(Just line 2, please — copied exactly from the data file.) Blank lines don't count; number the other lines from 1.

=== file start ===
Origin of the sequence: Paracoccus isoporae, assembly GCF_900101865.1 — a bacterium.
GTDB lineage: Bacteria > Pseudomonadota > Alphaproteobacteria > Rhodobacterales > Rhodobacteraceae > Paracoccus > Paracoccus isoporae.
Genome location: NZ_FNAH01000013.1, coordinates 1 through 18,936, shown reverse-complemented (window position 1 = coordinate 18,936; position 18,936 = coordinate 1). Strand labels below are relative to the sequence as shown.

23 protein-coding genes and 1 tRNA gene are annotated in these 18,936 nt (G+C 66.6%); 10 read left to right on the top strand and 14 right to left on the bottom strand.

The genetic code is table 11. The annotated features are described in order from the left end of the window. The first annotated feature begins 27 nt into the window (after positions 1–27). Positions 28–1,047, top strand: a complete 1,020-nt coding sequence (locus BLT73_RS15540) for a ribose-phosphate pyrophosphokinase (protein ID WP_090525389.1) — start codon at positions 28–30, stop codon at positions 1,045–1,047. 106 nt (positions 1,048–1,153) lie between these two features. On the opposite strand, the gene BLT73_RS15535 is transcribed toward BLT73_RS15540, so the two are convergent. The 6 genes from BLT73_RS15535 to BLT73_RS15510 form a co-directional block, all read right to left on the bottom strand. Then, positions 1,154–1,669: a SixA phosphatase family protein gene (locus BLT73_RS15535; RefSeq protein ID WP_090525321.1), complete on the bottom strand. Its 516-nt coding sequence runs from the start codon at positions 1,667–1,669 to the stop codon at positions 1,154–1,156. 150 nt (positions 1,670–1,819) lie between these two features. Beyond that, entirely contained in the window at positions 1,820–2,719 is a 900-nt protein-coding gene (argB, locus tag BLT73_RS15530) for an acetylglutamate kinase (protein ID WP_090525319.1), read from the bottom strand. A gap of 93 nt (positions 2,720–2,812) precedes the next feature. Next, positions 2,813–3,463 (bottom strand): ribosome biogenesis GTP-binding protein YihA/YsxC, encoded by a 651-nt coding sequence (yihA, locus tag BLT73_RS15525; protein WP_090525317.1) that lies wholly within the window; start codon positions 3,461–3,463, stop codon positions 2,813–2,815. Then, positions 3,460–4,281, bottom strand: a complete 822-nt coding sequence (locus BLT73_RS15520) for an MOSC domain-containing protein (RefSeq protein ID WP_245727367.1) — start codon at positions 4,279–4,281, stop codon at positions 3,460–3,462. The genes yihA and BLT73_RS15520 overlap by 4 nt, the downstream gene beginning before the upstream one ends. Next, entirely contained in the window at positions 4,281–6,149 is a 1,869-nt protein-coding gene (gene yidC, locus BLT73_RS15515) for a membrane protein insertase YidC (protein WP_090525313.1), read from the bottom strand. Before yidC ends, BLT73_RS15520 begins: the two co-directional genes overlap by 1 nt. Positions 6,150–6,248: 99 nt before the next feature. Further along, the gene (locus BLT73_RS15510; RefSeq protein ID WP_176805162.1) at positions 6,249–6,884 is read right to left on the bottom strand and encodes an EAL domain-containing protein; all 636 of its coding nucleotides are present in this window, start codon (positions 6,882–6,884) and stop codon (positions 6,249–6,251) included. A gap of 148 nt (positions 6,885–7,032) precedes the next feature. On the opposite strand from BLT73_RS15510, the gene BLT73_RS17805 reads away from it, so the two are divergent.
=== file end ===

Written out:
GTDB lineage: Bacteria > Pseudomonadota > Alphaproteobacteria > Rhodobacterales > Rhodobacteraceae > Paracoccus > Paracoccus isoporae.